Mushroom hunting and consumption in twenty-first century post-industrial Sweden

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Background: The pre-industrial diet of the Swedish peasantry did not include mushrooms. In the 1830s, some academic mycologists started information campaigns to teach people about edible mushrooms. This propaganda met with sturdy resistance from rural people. Even at the beginning of the last century, mushrooms were still only being occasionally eaten, and mostly by the gentry. During the twentieth century, the Swedish urban middle class accepted mushrooms as food and were closely followed by the working-class people. A few individuals became connoisseurs, but most people limited themselves to one or two taxa. The chanterelle, Cantharellus cibarius Fr., was (and still is) the most popular species. It was easy to recognize, and if it was a good mushroom season and the mushroomer was industrious, considerable amounts could be harvested and preserved or, from the late 1950s, put in the freezer. The aim of this study is to review the historical background of the changes in attitude towards edible mushrooms and to record today's thriving interest in mushrooming in Sweden. Methods: A questionnaire was sent in October and November 2017 to record contemporary interest in and consumption of mushrooms in Sweden. In total, 100 questionnaires were returned. The qualitative analysis includes data extracted from participant and non-participant observations, including observations on activities related to mushroom foraging posted on social media platforms, revealed through open-ended interviews and in written sources. With the help of historical sources, including earlier studies and ethnographical data collections, a diachronic analysis is given to describe the changes over time. Results and discussion: During the last 100 to 140 years, Sweden has changed from a mycophobic to a mycophilic society with a passionate interest in the utilization of wild mushrooms. In the late twentieth century, various social institutions connected with mushroom hunting evolved. Evening classes, study circles, clubs, exhibitions, consultants, and a wide array of handbooks promoted this interest. In the early twenty-first century, mushrooming has become widely accepted, especially among the middle class, but also among Swedes in general. The so-called hipster-generation, born in the 1990s, harvests mushrooms due to their interest in producing their own food. This group often uses social media to identify edible species. Most people who go mushrooming gather only a few species. There are, however, some dedicated individuals who have become hobby specialists and who know a wide diversity of taxa. A few study participants reported that they were afraid of not being able to distinguish between poisonous fungi species and edible ones and therefore refrain from picking any wild mushrooms at all. However, they still consume cultivated mushrooms, such as Agaricus bisporus (J.E. Lange) Imbach, bought in grocery stores or served in cafes and restaurants. Conclusion: Swedish society has changed rapidly during the last decades and so has the interest in mushrooming among its members. Throughout the second part of the twentieth century, the flow of information about mushrooms has continued through lecturers, courses, media, exhibitions, and even associations. Walking in forestland is also an important leisure activity for many urban Swedes, and in the early twenty-first century, mushrooming has also become a thriving pastime among people with an urban lifestyle.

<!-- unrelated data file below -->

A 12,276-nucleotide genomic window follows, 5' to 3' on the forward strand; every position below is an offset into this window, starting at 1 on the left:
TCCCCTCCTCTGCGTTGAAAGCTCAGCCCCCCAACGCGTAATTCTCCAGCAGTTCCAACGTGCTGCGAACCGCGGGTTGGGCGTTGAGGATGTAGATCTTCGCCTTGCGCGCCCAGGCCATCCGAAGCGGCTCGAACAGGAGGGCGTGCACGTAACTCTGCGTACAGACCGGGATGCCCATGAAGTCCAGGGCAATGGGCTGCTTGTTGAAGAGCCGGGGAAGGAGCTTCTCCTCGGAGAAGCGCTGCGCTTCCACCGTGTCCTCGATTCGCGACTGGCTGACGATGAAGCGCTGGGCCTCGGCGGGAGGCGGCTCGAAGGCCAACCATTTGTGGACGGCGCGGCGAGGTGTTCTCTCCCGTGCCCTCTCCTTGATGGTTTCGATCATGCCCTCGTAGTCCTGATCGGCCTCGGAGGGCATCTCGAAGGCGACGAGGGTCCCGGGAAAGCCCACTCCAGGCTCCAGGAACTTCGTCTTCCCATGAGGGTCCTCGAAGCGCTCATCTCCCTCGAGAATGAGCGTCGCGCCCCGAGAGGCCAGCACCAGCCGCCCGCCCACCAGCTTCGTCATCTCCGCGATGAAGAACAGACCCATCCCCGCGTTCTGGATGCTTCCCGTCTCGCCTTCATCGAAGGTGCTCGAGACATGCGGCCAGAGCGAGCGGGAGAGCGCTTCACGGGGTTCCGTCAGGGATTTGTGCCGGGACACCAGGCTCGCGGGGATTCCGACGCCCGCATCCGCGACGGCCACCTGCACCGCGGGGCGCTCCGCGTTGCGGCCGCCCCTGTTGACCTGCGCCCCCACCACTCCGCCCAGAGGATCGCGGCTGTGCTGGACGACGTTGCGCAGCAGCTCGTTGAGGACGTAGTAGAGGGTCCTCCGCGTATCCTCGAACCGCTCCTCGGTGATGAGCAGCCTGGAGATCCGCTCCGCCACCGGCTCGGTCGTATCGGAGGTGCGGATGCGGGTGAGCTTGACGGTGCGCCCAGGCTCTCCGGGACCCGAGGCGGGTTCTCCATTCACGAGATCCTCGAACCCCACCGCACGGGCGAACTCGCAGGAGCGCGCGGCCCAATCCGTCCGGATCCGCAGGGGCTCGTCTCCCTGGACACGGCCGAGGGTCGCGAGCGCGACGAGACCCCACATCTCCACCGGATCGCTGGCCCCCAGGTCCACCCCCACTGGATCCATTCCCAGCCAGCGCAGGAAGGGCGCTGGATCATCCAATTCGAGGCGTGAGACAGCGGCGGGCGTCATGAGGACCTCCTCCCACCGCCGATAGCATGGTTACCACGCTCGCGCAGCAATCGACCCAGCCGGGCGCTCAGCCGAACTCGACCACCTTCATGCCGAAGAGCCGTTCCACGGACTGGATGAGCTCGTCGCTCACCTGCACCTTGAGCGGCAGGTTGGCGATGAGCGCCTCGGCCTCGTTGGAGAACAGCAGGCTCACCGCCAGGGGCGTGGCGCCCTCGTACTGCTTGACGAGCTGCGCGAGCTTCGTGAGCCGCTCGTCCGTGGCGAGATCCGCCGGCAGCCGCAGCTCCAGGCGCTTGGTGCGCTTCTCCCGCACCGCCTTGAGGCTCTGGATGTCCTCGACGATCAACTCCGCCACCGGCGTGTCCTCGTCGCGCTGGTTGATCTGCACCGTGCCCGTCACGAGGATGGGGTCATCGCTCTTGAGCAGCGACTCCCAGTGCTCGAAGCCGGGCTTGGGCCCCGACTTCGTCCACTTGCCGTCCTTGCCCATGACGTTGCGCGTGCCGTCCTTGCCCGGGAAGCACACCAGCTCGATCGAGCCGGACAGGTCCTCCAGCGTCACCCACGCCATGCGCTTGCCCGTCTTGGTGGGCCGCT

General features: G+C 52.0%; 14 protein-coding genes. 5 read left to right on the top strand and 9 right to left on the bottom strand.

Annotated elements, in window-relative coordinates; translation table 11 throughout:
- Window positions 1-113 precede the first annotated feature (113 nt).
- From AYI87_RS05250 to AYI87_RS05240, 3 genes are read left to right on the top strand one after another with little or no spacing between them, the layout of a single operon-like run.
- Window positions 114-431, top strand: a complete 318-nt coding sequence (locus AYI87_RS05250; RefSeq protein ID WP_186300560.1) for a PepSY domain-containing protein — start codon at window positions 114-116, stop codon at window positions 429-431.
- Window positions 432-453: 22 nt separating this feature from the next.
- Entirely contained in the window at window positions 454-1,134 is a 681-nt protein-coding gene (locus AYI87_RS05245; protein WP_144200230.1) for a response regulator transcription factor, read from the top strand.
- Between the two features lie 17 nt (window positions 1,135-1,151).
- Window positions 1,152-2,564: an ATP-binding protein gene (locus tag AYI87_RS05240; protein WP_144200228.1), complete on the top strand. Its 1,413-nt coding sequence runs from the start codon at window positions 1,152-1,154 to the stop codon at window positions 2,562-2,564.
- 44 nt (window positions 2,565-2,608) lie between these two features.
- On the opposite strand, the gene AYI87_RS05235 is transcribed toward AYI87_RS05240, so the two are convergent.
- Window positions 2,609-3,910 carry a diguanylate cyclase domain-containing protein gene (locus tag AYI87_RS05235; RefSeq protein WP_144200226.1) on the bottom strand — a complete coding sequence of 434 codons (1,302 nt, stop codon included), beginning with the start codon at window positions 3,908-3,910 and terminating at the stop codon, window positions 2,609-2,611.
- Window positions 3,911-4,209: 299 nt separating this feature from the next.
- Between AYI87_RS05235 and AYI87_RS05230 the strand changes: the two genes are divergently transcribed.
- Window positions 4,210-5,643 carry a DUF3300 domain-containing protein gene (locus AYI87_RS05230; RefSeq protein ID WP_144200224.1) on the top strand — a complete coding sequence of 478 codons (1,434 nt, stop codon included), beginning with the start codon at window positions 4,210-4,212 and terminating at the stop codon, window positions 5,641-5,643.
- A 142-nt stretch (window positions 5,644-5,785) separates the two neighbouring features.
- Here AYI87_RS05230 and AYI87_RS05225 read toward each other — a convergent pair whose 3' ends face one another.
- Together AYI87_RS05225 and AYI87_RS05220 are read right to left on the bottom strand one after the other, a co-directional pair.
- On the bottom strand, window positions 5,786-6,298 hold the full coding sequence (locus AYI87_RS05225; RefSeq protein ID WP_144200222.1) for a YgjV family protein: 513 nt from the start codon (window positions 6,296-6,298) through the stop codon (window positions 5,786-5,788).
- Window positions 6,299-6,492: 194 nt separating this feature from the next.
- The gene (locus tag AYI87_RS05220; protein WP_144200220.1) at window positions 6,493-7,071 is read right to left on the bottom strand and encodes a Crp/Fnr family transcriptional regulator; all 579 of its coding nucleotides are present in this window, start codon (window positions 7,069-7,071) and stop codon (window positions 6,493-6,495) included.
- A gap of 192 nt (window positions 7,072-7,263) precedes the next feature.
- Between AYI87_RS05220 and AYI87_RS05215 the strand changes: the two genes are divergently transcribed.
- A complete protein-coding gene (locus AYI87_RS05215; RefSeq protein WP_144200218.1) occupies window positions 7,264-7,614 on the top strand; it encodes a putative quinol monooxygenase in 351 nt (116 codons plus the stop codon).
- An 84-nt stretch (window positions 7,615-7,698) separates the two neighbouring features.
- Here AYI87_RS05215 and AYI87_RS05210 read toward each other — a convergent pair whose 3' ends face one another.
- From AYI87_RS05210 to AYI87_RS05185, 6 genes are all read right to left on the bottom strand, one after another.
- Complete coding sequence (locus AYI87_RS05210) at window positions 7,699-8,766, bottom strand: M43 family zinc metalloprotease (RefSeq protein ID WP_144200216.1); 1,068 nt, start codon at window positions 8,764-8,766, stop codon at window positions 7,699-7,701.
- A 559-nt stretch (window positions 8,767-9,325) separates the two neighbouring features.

Svanberg, I., & Lindh, H. (2019). Mushroom hunting and consumption in twenty-first century post-industrial Sweden. Journal of Ethnobiology and Ethnomedicine, 15(1).

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